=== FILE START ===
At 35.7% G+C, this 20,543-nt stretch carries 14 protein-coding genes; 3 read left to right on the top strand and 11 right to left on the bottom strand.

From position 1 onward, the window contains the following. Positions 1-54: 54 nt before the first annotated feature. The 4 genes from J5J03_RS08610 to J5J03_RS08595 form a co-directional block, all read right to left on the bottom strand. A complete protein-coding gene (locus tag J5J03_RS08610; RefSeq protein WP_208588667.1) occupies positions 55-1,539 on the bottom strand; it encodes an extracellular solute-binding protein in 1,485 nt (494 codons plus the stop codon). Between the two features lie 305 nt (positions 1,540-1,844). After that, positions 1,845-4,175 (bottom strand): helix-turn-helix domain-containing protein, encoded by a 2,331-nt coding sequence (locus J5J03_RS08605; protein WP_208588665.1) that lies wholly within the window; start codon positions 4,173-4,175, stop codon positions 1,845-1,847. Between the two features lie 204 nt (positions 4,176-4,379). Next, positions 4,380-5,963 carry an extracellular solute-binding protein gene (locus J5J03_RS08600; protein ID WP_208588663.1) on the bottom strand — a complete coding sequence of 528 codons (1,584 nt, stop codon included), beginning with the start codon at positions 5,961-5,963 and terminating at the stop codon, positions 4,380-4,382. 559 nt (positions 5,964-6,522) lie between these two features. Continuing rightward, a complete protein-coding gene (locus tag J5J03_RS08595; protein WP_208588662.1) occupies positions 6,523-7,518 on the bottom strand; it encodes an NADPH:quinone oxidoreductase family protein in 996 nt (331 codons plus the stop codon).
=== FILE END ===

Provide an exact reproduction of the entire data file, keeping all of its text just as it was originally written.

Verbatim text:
At 35.7% G+C, this 20,543-nt stretch carries 14 protein-coding genes; 3 read left to right on the top strand and 11 right to left on the bottom strand.

From position 1 onward, the window contains the following. Positions 1-54: 54 nt before the first annotated feature. The 4 genes from J5J03_RS08610 to J5J03_RS08595 form a co-directional block, all read right to left on the bottom strand. A complete protein-coding gene (locus tag J5J03_RS08610; RefSeq protein WP_208588667.1) occupies positions 55-1,539 on the bottom strand; it encodes an extracellular solute-binding protein in 1,485 nt (494 codons plus the stop codon). Between the two features lie 305 nt (positions 1,540-1,844). After that, positions 1,845-4,175 (bottom strand): helix-turn-helix domain-containing protein, encoded by a 2,331-nt coding sequence (locus J5J03_RS08605; protein WP_208588665.1) that lies wholly within the window; start codon positions 4,173-4,175, stop codon positions 1,845-1,847. Between the two features lie 204 nt (positions 4,176-4,379). Next, positions 4,380-5,963 carry an extracellular solute-binding protein gene (locus J5J03_RS08600; protein ID WP_208588663.1) on the bottom strand — a complete coding sequence of 528 codons (1,584 nt, stop codon included), beginning with the start codon at positions 5,961-5,963 and terminating at the stop codon, positions 4,380-4,382. 559 nt (positions 5,964-6,522) lie between these two features. Continuing rightward, a complete protein-coding gene (locus tag J5J03_RS08595; protein WP_208588662.1) occupies positions 6,523-7,518 on the bottom strand; it encodes an NADPH:quinone oxidoreductase family protein in 996 nt (331 codons plus the stop codon).